Second Battle of Bull Run Commences

August 29, 1862

As both Union and Confederate forces maneuvered for position around Manassas, Virginia, President Lincoln struggled to figure out what was going on.  Presidential aide John Hay writes of a conversation with President Lincoln regarding General George B. McClellan: “We talked about the state of things by Bull Run and Pope’s prospect.  The President was very outspoken in regard to McClellan’s present conduct.  He said it really seemed to him that McC. wanted Pope defeated.  He mentioned to me a despatch of McC in which he proposed, as one plan of action, to “leave Pope to get out of his own scrape, and devote ourselves to securing Washington.”  He spoke also of McC’s dreadful cowardice in the matter of Chain Bridge, which he had ordered blown up the night before, but which order had been countermanded; and also of his incomprehensible interference with Franklin’s corps which he recalled once, and then when they had been sent ahead by Halleck’s sharp injunction to push them ahead to push them ahead till they whipped something or got whipped themselves.  The President seemed to think him a little crazy.  Envy, jealousy, and spite are probably a batter explanation of his present conduct.  He is constantly sending despatches to the President and Halleck asking what is his real position and command.  He acts as chief alarmist and grand marplot of the Army.”

General McClellan writes to Abraham Lincoln: “The last news I received from the direction of Manassas was from stragglers to the effect that the enemy were evacuating Centreville & retiring towards Thorofare gap.  This by no means reliable.  I am clear that one of two courses should be adopted — 1st To concentrate all our available forces to open communication with Pope — 2nd To leave Pope to get out of his scrape & at once use all our means to make the Capital perfectly safe.  No middle course will now answer.  Tell me what you wish me to do & I will do all in my power to accomplish it.  I wish to know what my orders & authority are — I ask for nothing, but will obey whatever orders you give.”  He added: “I only ask a prompt decision that I may at once give the necessary orders.  It will not do to delay longer.”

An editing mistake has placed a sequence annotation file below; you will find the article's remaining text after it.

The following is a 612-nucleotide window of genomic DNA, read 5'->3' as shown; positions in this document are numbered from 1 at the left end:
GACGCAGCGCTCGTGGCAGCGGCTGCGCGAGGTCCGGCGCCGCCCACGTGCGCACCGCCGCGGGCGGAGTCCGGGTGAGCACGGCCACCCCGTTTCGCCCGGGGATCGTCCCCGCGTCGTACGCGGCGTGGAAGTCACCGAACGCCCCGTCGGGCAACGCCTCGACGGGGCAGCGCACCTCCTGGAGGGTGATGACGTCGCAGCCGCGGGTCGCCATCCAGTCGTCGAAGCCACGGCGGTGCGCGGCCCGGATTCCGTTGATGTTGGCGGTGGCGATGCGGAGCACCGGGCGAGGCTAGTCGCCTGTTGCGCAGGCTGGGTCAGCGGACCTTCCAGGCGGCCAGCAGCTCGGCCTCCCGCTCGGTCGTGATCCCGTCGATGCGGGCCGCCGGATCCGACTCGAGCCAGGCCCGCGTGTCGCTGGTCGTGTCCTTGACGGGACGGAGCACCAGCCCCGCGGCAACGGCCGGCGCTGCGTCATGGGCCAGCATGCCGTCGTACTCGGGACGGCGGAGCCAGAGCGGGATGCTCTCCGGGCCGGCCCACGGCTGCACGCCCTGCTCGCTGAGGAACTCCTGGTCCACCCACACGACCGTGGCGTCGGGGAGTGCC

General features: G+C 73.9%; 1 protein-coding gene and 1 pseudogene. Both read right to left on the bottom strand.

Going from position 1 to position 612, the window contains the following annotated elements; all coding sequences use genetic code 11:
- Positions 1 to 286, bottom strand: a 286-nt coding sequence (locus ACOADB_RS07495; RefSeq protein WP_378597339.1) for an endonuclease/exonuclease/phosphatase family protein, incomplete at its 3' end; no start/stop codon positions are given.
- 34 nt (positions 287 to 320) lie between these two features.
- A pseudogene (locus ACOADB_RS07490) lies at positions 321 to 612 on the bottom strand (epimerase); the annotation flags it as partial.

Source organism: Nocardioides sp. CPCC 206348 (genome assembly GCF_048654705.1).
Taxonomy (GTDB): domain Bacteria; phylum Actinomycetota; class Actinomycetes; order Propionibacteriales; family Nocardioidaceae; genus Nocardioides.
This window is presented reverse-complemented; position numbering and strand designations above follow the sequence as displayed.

The disorder within General John Pope’s command was blamed on McClellan and his subordinates.   Historian Bruce Tap wrote: “General Herman Haupt, an associate of John Covode, provided disturbing evidence of lukewarm patriotism from Second Bull Run.  Charged with operating the Orange and Alexandria Railroad, Haupt had authority from Halleck to arrest anyone who interfered with it.  According to Haupt, many officers close to McClellan wasted two or three days trying to arrange railroad transportation when they could have marched to Poe’s aid in a day.”       The leaders of the dump-McClellan movement in Washington were Secretary of War Edwin M. Stanton and Secretary of the Treasury Salmon P. Chase.

Chase writes in his diary: “The Secretary of War called on me in reference to Genl. McClellan.  He has long believed, and so have I, that Genl. McClellan ought not to be trusted with the command of any army of the Union; and the vents of the last few days have greatly strengthened our judgment.– We called on Judge Bates, who was not at home.– Called on Genl. Halleck, and remonstrated against Gen. McClellan commanding.– Secy. wrote and presented to Genl. H. a call for a report touching McC’s disobedience of orders and consequent delay of support to Army of Va. Genl. H. promised answer tomorrow morning.”

Published in: on August 29, 2012 at 9:00 am  Leave a Comment  

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